On May 3, 2018, Mrs. Margaret McDermott passed away at the age of 106. There are very few who have contributed to MIT as much as Margaret and her family did. A co-founder of Texas Instruments, Eugene McDermott was a member of the MIT Corporation from 1960 to 1973. Since 1960, the Eugene and Margaret McDermott Scholarship Fund has supported nearly 3,000 MIT students. In addition, the McDermott family is the greatest arts patron of MIT. Among their gifts are Calder’s sculpture in McDermott Court and Henri Moore’s in Killian Court. The Eugene McDermott Award in the Arts at MIT has greatly contributed to making MIT internationally recognized for nurturing creativity not only in the sciences but also in the arts.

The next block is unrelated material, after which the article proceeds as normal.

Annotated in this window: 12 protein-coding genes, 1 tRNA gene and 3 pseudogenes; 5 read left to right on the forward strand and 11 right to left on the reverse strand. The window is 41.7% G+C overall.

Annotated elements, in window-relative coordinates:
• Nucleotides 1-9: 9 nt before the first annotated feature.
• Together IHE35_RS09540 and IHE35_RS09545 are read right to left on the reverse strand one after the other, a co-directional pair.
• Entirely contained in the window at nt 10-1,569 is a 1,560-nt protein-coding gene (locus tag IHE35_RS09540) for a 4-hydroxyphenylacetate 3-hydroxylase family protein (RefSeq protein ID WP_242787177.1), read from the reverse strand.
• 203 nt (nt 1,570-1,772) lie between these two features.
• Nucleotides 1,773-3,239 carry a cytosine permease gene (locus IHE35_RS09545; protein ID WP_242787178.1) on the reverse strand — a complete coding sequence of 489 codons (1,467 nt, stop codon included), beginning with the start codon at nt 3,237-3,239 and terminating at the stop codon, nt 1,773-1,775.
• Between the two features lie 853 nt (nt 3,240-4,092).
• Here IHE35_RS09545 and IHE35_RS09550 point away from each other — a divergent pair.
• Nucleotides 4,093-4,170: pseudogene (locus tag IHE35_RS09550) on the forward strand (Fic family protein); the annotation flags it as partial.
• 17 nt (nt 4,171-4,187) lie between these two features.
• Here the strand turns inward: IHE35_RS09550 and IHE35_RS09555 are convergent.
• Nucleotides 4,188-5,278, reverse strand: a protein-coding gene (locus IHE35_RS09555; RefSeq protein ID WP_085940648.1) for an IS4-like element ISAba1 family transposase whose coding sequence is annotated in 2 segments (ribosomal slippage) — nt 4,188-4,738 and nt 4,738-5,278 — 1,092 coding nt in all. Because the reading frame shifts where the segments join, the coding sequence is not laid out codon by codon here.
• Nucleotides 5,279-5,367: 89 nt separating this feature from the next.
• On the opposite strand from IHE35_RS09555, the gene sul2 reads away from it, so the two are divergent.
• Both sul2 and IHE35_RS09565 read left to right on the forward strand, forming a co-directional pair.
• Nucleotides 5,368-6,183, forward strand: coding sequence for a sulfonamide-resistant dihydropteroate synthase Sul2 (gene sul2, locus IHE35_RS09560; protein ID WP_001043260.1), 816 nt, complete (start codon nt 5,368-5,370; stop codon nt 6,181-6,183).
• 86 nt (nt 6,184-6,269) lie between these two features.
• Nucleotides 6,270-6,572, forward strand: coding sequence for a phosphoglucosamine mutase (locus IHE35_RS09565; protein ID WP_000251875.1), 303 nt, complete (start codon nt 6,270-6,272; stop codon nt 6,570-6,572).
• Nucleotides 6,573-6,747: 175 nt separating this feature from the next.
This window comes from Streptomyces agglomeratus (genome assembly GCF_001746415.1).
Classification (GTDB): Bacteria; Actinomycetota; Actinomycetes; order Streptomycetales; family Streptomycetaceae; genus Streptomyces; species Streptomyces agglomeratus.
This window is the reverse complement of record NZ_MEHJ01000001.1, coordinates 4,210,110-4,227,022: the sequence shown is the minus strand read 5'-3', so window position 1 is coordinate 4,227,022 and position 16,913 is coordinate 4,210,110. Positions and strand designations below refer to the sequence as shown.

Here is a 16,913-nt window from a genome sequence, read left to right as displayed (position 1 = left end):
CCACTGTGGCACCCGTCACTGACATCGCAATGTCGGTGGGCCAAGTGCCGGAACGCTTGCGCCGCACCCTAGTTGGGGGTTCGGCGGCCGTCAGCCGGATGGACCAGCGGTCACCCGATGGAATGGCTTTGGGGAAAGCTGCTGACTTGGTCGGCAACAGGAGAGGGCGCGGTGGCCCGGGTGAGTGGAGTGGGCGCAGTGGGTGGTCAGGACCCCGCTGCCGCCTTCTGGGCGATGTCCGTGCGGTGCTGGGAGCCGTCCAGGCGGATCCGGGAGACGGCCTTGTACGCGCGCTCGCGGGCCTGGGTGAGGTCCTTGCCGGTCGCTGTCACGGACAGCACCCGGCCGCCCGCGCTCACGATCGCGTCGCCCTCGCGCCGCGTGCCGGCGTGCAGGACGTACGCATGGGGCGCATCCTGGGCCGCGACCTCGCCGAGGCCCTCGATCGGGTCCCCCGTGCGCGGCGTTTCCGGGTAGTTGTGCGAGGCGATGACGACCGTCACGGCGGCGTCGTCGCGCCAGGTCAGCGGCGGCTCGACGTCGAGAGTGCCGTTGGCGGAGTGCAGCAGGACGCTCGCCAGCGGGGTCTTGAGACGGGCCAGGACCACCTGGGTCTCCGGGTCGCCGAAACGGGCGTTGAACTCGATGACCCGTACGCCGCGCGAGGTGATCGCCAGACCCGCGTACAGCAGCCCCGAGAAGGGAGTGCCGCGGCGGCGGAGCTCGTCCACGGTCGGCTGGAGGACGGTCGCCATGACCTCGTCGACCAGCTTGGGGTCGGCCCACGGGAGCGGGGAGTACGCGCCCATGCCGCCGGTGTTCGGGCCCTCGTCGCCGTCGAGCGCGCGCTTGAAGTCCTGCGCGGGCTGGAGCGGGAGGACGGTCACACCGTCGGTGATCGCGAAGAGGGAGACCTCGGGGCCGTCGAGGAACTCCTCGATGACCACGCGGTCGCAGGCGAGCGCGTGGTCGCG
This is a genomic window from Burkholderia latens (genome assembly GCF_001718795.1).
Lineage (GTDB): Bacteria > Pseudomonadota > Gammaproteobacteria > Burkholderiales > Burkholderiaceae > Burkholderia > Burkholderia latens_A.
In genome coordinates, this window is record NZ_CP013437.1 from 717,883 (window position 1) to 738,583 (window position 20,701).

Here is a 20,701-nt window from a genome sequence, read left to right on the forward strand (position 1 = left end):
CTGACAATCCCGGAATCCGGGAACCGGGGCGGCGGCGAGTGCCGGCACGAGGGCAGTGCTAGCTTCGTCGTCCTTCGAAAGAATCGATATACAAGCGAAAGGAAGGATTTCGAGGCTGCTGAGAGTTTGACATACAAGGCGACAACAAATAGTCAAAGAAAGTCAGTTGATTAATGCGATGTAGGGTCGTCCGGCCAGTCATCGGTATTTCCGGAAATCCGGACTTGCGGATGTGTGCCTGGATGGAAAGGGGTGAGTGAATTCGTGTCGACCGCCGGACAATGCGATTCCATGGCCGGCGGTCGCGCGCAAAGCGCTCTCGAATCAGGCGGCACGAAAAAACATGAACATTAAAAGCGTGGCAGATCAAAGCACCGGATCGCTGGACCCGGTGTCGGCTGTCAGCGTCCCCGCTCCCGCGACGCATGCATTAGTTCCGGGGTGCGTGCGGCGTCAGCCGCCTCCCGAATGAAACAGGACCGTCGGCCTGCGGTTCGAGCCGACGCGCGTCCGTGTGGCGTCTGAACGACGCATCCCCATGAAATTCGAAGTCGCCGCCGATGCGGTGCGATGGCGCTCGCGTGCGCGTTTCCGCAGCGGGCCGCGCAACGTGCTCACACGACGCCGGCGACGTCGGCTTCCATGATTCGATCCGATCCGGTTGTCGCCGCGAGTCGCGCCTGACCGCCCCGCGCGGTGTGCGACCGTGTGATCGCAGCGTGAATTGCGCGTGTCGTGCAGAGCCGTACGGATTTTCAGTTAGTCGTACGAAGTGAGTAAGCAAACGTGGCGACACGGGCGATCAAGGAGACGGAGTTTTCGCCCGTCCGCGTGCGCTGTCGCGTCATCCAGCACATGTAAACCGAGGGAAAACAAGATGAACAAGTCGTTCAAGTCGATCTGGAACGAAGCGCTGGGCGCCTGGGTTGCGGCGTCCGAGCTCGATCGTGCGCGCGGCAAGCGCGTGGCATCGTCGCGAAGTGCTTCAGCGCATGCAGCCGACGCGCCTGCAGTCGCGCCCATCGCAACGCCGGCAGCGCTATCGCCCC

In July 2012, I had the honor of being named the Eugene McDermott Professor at the Department of Brain and Cognitive Sciences, at MIT. Over the years, I’ve had the pleasure of visiting Mrs. McDermott and her daughter Mrs. Mary McDermott Cook, at their homes in Dallas - a city that has been changed so much by their illuminated philanthropy. My wife and I have enjoyed these visits very much and have come to think of the McDermotts as close friends. I have often thought that one of the most exemplary contributions of America to modern civilization has been the philanthropic tradition established by great American families such as the Rockefellers, the Sloans, the Fords, and the McDermotts. I feel an echo of what the Medici family did for Florence in the Renaissance times. I am very proud to be the Eugene and Margaret McDermott Professor at MIT.